With over 1 in 3 marriages now ending in a divorce, more and more couples are thinking of entering into a pre-nuptial agreement than ever before. These agreements are usually associated with America or Europe but are becoming more common in the UK too. Now...
Tycoon Must Share £130 Million Fortune With Ex-Wife
Those who fail to cooperate in divorce proceedings may get away with it for a while, but they will ultimately be hit even harder in the pocket. In one case, an international business tycoon who dragged his feet was ordered to hand over almost half of his £130 million fortune to his ex-wife.
The couple, aged in their 70s, had been married for 46 years before the husband divorced the wife in an Islamic ceremony. During their marriage, the husband had enjoyed enormous success as a hotelier, financier and property developer. The wife had lived in London since their separation and launched proceedings under the Matrimonial and Family Proceedings Act 1984 in England.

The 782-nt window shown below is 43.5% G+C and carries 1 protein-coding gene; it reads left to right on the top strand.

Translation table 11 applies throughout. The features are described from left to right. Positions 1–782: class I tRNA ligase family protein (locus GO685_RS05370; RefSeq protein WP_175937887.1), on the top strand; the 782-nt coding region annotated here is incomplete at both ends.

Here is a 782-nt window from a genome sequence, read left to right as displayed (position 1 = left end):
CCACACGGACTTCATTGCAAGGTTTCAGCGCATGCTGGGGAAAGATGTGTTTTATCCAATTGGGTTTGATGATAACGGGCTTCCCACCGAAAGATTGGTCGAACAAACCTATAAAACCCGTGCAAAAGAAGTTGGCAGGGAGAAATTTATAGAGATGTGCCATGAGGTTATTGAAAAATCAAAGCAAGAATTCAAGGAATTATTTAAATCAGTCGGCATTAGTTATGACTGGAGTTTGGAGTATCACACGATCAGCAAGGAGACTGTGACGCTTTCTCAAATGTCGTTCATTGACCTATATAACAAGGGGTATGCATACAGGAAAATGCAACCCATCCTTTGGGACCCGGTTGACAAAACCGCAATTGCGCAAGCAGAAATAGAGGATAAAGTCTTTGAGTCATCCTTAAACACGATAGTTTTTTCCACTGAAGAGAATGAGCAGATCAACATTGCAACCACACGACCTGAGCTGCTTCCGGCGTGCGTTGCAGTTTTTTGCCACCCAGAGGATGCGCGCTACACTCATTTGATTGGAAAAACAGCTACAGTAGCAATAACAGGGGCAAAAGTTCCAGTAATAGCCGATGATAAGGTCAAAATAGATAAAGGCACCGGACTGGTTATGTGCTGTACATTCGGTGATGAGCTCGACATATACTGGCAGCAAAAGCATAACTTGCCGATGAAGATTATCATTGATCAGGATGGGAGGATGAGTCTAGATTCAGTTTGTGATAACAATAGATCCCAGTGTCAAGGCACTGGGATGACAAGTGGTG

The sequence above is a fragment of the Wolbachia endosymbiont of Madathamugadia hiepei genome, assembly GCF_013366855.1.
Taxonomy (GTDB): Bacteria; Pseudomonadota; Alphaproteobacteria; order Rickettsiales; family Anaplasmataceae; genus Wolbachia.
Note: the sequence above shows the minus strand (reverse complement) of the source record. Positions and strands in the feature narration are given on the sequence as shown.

The husband disputed the jurisdiction of the English courts to consider the wife’s claim on the basis that she was habitually resident in Portugal. He had been ordered to pay maintenance and legal costs to the wife but had fallen £740,000 into arrears. Due to his lack of cooperation, a worldwide injunction had been issued against him, freezing his assets up to a value of £125 million.
In accepting jurisdiction to hear the case, the High Court noted that the wife had been living in London for two years since the separation. The couple had lived in England earlier in the marriage; both had permission to remain permanently in the UK and the wife was eligible for naturalisation as a British citizen.
Due to the husband’s failure to participate in the proceedings, the Court had to take a rough and ready approach to valuing the marital assets. It put their worth at just under £130 million, of which the wife was entitled to over £61 million. After such a long marriage, there could be no serious argument that the sharing principle should not be applied. The Court noted that the husband had been given every opportunity to be heard and, due to his unhelpful attitude, could not complain that the assets had been overvalued or that the award to the wife was over-generous.